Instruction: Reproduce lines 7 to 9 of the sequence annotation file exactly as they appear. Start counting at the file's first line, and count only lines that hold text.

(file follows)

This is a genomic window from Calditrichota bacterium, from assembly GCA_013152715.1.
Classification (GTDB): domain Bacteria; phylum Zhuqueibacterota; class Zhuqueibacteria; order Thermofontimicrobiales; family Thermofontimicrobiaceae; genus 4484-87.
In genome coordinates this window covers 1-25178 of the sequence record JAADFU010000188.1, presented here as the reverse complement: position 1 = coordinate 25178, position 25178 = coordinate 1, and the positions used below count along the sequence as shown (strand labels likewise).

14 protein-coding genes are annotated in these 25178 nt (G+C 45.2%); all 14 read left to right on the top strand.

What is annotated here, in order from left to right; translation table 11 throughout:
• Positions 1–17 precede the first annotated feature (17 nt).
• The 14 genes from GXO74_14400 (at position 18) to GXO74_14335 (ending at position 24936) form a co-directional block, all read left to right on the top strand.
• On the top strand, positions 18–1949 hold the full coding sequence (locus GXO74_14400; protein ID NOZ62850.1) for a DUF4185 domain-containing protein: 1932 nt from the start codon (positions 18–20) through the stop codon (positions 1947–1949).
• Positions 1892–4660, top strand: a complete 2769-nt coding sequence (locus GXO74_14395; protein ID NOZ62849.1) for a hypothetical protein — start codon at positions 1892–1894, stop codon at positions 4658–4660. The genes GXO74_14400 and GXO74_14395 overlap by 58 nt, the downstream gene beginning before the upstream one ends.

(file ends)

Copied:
• The 14 genes from GXO74_14400 (at position 18) to GXO74_14335 (ending at position 24936) form a co-directional block, all read left to right on the top strand.
• On the top strand, positions 18–1949 hold the full coding sequence (locus GXO74_14400; protein ID NOZ62850.1) for a DUF4185 domain-containing protein: 1932 nt from the start codon (positions 18–20) through the stop codon (positions 1947–1949).
• Positions 1892–4660, top strand: a complete 2769-nt coding sequence (locus GXO74_14395; protein ID NOZ62849.1) for a hypothetical protein — start codon at positions 1892–1894, stop codon at positions 4658–4660. The genes GXO74_14400 and GXO74_14395 overlap by 58 nt, the downstream gene beginning before the upstream one ends.